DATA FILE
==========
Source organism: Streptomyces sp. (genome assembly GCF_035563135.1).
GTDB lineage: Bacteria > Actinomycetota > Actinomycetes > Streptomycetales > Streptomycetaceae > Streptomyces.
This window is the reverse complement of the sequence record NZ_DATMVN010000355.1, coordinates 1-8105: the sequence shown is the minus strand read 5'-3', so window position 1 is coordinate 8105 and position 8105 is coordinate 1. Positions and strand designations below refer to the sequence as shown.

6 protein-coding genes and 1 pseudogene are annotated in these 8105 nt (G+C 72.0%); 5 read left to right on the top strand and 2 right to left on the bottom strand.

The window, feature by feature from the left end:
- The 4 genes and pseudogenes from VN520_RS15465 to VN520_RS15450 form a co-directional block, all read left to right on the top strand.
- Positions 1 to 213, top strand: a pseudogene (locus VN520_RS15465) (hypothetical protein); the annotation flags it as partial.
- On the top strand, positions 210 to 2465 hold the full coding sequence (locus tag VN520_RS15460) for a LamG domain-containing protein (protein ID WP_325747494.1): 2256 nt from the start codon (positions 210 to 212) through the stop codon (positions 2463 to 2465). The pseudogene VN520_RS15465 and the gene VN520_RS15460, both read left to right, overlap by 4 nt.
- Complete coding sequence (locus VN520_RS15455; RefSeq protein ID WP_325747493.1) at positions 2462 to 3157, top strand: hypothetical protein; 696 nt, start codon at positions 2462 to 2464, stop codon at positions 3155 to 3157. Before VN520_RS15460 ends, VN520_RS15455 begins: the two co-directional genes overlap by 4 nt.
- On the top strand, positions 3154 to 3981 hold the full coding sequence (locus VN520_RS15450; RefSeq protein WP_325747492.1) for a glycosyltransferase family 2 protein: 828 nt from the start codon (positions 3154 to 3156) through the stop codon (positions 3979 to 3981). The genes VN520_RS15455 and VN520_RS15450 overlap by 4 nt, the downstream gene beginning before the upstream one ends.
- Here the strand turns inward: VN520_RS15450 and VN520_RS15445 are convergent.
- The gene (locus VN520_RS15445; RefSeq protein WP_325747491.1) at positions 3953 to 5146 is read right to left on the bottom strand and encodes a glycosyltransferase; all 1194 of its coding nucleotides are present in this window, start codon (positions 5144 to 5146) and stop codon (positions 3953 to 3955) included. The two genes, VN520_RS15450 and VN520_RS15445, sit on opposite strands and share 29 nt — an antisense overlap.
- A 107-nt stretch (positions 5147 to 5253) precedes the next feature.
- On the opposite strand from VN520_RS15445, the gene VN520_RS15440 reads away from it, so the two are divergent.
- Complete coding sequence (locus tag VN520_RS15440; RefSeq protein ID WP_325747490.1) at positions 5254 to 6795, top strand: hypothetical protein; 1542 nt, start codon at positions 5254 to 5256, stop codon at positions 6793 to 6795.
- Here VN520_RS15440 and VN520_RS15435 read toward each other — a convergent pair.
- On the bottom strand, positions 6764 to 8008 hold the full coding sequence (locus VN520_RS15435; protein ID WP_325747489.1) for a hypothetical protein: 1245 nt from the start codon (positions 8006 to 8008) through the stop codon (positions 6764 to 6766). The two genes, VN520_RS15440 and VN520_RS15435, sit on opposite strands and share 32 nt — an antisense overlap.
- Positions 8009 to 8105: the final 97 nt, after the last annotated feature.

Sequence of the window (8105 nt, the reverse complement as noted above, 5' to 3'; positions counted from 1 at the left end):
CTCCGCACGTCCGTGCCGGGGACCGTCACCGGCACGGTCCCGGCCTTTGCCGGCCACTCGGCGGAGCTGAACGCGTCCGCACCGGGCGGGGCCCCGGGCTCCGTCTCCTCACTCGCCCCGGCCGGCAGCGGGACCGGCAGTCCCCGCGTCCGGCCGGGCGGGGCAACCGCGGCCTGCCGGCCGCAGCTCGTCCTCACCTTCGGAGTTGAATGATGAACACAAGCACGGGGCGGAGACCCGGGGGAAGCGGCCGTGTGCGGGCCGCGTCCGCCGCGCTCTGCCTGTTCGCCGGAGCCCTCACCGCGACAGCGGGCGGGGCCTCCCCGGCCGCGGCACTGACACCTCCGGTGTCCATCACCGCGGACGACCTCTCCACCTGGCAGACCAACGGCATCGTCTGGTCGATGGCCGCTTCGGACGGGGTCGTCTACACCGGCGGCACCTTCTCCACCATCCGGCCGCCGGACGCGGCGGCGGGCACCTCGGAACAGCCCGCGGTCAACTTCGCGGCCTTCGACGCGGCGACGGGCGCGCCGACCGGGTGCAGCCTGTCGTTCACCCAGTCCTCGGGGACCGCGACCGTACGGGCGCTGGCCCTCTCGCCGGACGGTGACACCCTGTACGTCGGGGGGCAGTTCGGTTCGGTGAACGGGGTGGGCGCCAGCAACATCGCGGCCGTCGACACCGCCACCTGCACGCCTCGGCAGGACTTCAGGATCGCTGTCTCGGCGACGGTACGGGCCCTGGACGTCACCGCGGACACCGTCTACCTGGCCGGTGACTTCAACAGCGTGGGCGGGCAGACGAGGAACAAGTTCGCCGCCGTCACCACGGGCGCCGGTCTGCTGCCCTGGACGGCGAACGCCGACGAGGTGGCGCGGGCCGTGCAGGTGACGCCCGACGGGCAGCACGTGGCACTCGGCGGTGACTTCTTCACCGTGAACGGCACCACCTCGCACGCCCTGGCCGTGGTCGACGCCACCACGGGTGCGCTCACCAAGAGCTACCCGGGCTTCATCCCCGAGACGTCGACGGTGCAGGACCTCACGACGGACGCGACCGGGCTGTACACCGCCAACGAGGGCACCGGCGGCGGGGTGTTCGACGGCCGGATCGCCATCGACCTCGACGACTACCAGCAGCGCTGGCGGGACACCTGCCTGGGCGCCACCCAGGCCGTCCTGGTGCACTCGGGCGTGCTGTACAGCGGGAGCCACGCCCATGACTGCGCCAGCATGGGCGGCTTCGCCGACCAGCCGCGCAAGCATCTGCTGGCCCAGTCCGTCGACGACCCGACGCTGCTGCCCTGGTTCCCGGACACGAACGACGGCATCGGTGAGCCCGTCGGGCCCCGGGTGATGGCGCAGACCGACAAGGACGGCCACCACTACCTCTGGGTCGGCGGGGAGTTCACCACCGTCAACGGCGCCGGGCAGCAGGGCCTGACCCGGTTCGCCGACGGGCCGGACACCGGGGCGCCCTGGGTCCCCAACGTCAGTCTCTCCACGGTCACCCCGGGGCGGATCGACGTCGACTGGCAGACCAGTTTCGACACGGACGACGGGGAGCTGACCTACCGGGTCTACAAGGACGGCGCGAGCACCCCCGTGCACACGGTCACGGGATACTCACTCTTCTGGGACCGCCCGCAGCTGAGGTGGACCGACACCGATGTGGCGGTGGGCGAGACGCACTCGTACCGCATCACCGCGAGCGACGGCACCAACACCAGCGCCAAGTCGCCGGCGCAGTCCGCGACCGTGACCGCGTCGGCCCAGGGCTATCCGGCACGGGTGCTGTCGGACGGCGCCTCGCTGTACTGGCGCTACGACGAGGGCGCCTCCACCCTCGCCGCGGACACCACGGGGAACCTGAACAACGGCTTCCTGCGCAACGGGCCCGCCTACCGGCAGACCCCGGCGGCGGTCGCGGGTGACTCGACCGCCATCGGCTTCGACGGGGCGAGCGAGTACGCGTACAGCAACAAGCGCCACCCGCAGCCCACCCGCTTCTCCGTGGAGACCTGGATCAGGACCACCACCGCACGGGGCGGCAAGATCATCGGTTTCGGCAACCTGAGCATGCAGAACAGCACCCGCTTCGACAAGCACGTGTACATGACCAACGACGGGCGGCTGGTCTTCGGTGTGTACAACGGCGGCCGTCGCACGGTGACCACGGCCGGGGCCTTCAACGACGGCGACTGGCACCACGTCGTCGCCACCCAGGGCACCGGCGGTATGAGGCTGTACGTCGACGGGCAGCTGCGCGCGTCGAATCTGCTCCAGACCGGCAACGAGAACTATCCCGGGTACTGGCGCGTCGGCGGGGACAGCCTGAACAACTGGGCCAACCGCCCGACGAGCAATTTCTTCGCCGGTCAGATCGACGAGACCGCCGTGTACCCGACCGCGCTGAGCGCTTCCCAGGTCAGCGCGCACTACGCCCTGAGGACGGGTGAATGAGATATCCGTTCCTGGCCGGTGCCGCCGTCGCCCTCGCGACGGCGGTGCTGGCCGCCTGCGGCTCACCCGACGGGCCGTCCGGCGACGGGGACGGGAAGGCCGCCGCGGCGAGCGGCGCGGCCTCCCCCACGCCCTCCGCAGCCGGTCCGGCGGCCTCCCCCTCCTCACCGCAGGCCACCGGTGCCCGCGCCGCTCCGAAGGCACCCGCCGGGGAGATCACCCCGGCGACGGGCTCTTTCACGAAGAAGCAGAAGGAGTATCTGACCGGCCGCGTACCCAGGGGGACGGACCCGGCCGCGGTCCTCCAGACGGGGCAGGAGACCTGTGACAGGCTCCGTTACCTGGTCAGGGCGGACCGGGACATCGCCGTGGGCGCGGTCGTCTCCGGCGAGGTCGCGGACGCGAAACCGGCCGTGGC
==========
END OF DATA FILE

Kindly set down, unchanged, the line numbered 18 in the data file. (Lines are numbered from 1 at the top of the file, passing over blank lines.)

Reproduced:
- Positions 8009 to 8105: the final 97 nt, after the last annotated feature.